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Education vs. indoctrination: a parable May 11, 2010

Posted by Ezra Resnick in Education.
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Suppose that I am an enthusiastic Marxist. My family has a long tradition of Marxism: my parents are Marxists, as were my grandparents before them. I believe strongly that Marxism holds the key to solving most of the world’s problems – indeed, I’m convinced that without Marxism the human race may not survive this century. I therefore consider it my duty to actively support, defend and spread Marxism to the best of my ability.

Naturally, it is of the utmost personal importance to me that my children be Marxists as well. I would consider myself a failure if they were not! (As would all my Marxist friends.) As soon as the opportunity arises, therefore, I teach my children all about Marxism: its philosophy, its principles, its history. I explain in detail all of the reasons I have for supporting Marxism, and why I think its critics are wrong. I encourage my children to study Marxism both in school and on their own. So far, so good.

Suppose, however, that I do not stop there. Suppose that, from the earliest age, I tell my children that they are Marxists. I refrain from teaching them about any other political or economic systems. When they eventually discover that not all people are Marxists, I simply tell them that different people have different traditions, but we are Marxists and this is what we believe.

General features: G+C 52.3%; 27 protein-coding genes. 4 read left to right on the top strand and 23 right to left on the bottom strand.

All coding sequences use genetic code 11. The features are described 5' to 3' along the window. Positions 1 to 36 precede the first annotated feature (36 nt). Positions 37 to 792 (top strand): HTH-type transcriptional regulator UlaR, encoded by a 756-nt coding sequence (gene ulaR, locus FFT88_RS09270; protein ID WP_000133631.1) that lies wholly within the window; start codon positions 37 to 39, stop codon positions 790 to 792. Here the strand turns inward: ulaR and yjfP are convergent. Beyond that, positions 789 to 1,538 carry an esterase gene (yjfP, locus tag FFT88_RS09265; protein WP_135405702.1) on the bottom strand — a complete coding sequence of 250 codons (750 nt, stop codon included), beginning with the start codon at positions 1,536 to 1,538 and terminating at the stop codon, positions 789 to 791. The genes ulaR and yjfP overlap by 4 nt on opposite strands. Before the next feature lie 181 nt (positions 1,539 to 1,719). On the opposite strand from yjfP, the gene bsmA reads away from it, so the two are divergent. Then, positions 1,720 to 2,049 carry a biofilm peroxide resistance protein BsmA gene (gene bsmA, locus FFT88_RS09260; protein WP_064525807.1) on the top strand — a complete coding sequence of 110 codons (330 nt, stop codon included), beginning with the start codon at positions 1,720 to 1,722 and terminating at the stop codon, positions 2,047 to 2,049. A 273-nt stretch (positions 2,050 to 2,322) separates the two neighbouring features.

Naturally, I send them to a Marxist school, where all students and teachers are Marxists, and Marxism classes are taught daily. (It goes without saying that alternatives to Marxism are not taught and are strongly discouraged.) Outside of school, the children belong to the local Marxist youth movement and go to Marxist summer camp. Once a week, year round, we join all the neighboring families at the nearby Marxist community center, where we listen to charismatic lectures on the virtues of Marxism and the dangers of a non-Marxist society. We conclude our gatherings with uplifting Marxist songs.

My children are now grown, and I am proud to report that they all remain committed Marxists. They appreciate the importance of marrying a fellow Marxist and building a Marxist household. For my part, I feel that I have fulfilled my obligations as a parent and a Marxist, and have contributed towards building a better world. I look forward to the birth of my first Marxist grandchild.

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